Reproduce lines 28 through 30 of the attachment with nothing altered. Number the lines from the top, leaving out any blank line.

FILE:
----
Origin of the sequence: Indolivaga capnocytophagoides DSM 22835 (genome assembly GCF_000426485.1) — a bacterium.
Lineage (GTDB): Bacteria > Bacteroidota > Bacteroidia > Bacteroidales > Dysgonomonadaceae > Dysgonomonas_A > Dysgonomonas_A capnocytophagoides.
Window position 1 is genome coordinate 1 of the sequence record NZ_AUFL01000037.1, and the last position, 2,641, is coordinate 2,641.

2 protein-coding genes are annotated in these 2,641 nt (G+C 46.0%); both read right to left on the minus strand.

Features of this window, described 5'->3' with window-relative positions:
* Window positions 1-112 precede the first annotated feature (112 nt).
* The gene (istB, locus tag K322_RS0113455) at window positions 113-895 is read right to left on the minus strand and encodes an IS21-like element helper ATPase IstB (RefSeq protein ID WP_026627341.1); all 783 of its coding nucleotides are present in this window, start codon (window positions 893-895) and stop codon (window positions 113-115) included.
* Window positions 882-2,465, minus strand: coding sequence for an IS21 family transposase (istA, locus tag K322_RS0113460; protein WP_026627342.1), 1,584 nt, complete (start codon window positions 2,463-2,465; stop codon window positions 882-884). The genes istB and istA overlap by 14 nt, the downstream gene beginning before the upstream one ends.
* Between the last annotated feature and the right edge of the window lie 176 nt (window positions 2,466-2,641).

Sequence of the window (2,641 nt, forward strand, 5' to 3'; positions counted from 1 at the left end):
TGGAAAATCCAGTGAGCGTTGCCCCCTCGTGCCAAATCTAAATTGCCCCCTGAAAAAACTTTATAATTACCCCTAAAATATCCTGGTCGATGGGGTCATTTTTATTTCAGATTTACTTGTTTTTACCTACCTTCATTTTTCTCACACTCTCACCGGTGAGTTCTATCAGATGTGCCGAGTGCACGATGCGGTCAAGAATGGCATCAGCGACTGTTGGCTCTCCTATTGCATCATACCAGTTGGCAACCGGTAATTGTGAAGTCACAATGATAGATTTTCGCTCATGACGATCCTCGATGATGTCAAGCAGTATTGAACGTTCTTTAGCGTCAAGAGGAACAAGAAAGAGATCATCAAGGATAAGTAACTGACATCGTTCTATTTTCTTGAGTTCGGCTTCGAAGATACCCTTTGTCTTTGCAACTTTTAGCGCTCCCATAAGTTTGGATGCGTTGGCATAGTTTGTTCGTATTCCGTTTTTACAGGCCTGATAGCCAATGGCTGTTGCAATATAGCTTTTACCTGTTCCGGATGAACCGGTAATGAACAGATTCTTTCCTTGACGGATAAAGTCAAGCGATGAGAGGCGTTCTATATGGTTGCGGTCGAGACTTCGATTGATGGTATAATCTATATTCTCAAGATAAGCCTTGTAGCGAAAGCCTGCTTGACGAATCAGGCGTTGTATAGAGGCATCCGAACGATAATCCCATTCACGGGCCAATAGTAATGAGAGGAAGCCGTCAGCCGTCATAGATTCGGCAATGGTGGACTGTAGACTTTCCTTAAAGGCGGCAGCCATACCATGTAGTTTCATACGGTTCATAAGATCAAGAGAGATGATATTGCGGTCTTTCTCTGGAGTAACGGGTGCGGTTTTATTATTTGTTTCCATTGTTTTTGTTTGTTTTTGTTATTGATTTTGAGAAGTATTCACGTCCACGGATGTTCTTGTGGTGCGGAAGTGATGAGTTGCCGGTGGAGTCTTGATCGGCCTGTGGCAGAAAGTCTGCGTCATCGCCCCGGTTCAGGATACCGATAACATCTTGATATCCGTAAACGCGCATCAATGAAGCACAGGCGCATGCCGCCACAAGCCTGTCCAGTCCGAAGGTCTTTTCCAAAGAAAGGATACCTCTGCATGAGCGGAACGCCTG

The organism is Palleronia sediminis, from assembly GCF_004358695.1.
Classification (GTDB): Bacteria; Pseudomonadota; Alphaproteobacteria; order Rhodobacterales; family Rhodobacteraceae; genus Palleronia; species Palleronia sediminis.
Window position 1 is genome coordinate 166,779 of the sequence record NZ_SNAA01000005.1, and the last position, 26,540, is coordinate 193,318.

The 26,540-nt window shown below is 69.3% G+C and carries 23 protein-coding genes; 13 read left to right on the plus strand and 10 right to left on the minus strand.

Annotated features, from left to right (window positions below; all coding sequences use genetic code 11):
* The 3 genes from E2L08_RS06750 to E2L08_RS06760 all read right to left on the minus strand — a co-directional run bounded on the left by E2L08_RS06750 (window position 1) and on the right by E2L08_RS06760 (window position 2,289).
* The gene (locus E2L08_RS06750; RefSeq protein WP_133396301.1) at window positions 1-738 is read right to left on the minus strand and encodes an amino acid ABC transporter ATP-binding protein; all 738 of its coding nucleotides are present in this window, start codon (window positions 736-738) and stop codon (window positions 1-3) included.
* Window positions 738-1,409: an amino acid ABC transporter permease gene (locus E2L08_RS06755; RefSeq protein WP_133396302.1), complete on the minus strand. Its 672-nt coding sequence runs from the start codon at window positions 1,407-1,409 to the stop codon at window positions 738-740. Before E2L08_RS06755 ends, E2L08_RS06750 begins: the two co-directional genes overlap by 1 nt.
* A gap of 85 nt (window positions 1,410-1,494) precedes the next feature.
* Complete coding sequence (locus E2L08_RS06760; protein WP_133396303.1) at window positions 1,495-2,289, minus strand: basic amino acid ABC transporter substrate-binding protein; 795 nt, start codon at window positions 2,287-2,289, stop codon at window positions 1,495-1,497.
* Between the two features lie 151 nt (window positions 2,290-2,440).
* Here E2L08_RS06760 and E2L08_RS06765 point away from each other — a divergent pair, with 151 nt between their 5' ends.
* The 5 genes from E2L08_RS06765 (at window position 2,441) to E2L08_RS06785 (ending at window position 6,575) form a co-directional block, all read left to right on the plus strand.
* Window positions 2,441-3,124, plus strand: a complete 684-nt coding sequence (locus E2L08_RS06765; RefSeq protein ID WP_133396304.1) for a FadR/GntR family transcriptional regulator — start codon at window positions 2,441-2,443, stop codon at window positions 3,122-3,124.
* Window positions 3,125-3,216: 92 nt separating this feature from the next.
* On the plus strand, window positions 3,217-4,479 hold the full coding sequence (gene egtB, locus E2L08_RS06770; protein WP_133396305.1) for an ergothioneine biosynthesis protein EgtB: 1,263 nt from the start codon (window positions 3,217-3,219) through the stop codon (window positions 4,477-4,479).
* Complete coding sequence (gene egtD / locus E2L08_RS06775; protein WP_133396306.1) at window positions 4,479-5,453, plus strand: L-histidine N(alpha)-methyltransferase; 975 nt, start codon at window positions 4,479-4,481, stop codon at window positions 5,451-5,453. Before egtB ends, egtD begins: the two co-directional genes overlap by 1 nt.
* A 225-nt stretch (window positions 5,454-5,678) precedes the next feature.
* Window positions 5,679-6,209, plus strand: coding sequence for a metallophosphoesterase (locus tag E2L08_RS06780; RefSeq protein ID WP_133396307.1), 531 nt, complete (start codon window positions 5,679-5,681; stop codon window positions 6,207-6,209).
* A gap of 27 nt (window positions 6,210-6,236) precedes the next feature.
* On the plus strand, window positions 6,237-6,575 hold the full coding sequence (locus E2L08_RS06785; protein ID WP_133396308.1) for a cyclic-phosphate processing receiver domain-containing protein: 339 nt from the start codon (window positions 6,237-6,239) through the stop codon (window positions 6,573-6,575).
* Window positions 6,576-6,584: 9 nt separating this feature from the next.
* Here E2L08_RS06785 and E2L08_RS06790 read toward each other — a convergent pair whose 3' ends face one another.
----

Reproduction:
* Complete coding sequence (gene egtD / locus E2L08_RS06775; protein WP_133396306.1) at window positions 4,479-5,453, plus strand: L-histidine N(alpha)-methyltransferase; 975 nt, start codon at window positions 4,479-4,481, stop codon at window positions 5,451-5,453. Before egtB ends, egtD begins: the two co-directional genes overlap by 1 nt.
* A 225-nt stretch (window positions 5,454-5,678) precedes the next feature.
* Window positions 5,679-6,209, plus strand: coding sequence for a metallophosphoesterase (locus tag E2L08_RS06780; RefSeq protein ID WP_133396307.1), 531 nt, complete (start codon window positions 5,679-5,681; stop codon window positions 6,207-6,209).